By Breanna Gunn
A big part of running your own business is networking and connecting with potential new clients. While a lot of that relationship-building work is done via social media or phone calls, many prospects want to hop on Zoom to get a real feel for you and your work.
If you’re not super cozy on camera, video calls can be a bit awkward and difficult to get used to at first. Here are some tips and best practices on how to make your video calls smooth, natural, and effective so you can rock your virtual sales meetings.
Check Your Connection
Before your call, make sure you have a strong internet connection. A bad connection can be extremely distracting and even drop your call, which can really hinder your closing chances. Check with any devices you’ll use and have a backup ready in case there’s a problem with one. Make sure others in your household aren’t placing a burden on the Wi-Fi while you’re on the call.
Pay Attention To Presentation
Even though you’re working at home in your pajamas, you should be dressed in business-casual attire for video meetings. This not only creates a good impression it also puts you in the correct mindset for work. You don’t need to be decked out in a suit and tie, but a button-up or plain shirt will look better than your wrinkly old college hoodie.
Also, pay attention to what’s in the background of your video. For example, remove hanging clothes or kids’ toys. Pick up any excess clutter or mess and keep all bright lights and windows in front of you rather than behind you. Experiment with the angle so that you’re not too close or too far away.
Act Like You’re In A Meeting
During the meeting, keep in mind that people can always see you. They can see your facial expression and can tell whether you’re listening or not. They notice if you’re texting on the side or surfing the web during the call. Non-verbal clues like nodding and smiling are even more important on video calls than in person to confirm that you’re present.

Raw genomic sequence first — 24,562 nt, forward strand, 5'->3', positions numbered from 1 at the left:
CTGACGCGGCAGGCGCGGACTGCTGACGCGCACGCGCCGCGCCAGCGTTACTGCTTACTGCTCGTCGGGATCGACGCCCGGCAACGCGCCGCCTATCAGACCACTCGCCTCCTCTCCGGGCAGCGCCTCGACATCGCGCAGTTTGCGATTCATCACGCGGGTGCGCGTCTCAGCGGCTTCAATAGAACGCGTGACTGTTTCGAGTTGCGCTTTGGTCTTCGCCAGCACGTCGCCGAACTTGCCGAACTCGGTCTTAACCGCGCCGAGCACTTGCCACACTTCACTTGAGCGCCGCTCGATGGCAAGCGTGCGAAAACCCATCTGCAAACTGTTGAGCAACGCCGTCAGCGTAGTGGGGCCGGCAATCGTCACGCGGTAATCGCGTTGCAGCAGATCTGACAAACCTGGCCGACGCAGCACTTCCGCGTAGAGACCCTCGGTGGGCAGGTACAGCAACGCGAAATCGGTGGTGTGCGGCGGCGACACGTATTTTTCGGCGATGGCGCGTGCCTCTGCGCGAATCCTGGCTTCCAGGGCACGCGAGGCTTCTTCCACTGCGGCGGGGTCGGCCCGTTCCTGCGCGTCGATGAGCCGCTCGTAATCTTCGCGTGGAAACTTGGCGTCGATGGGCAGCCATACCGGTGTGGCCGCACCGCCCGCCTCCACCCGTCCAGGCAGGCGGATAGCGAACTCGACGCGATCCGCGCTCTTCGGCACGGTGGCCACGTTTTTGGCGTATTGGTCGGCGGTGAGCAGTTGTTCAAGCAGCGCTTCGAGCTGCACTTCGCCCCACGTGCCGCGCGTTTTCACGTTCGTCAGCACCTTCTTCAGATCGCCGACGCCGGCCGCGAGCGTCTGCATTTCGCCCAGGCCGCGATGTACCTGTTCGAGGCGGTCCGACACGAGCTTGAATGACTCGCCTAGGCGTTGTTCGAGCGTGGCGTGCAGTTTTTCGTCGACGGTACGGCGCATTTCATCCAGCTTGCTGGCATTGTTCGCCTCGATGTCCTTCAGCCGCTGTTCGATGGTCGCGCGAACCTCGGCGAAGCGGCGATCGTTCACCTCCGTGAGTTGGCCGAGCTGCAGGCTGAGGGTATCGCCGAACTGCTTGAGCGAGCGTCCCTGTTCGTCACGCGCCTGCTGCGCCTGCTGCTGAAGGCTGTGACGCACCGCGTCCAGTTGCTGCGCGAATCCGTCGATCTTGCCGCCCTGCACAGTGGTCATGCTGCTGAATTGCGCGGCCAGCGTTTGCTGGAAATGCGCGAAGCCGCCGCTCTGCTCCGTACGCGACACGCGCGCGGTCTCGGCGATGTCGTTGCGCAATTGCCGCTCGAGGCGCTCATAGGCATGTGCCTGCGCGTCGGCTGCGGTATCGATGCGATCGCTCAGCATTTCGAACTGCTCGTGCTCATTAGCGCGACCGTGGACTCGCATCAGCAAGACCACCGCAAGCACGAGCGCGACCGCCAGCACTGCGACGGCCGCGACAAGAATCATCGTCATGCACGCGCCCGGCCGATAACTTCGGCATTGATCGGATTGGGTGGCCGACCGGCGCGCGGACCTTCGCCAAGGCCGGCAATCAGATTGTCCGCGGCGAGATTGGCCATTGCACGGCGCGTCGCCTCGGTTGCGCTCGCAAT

Experiment With Lighting
Before the call, check out your lighting. See how it looks on the camera. You don’t want to appear too dark or too washed out. Try out different lights to see what looks most natural. Make sure there isn’t any light behind you, which would backlight.
Just like any meeting, be on time. We’re often looser with time when we’re not hurrying to get anywhere, but everyone should take it seriously just like a regular meeting. Create an agenda and stick to it, wrapping up the call at the appointed time so participants can get back to other things they need to do.
Use The Mute Function
Especially if there are several participants on the call, mute yourself when you’re not talking. There may be background noise you’re not aware of that everyone can hear, such as cars passing outside, household noises, or the sound of you moving. Nobody wants to be the person who gets called out for being too noisy on a Zoom call.
Have A Backup Plan
There are bound to be some technical or connectivity problems, so have a backup plan ready. This might be an alternative time slot for the meeting or switching to audio-only if video slows down some participants’ computers. Another option is to record the meeting in the case that someone can’t connect and participate.
The good news is that we’re all getting increasingly used to holding video meetings, and the technology is better than ever. You can hold important meetings without everyone in the same location, and there are customization options you can take advantage of to make meetings more productive.
And remember—practice makes perfect! The more video meetings you host, the better you’ll get.
Want more tips on closing sales calls? Then check out my course, Simple Sales Accelerator, which teaches you how to rock your sales calls with confidence and get more conversions.